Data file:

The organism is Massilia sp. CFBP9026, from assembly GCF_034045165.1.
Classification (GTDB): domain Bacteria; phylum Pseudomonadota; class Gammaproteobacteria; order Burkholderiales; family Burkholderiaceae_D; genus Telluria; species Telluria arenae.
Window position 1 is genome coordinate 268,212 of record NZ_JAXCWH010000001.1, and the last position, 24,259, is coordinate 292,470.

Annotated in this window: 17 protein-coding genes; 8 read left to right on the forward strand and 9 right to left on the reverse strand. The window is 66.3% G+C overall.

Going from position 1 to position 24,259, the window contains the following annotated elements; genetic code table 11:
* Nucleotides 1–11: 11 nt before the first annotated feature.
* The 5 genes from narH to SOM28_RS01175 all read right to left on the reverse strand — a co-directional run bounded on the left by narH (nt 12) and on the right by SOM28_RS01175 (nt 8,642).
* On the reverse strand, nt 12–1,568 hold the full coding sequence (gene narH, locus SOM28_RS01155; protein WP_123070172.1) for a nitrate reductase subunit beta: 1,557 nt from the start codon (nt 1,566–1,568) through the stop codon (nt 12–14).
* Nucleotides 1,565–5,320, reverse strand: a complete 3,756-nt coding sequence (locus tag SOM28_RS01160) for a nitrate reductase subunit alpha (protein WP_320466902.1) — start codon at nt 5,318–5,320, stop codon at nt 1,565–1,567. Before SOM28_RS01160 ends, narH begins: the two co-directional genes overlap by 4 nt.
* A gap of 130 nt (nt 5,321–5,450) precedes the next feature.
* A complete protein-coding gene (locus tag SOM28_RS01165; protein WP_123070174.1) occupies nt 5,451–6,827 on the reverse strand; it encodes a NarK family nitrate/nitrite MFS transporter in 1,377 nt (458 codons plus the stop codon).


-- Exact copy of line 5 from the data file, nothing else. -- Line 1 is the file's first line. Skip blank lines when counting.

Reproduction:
Going from position 1 to position 24,259, the window contains the following annotated elements; genetic code table 11: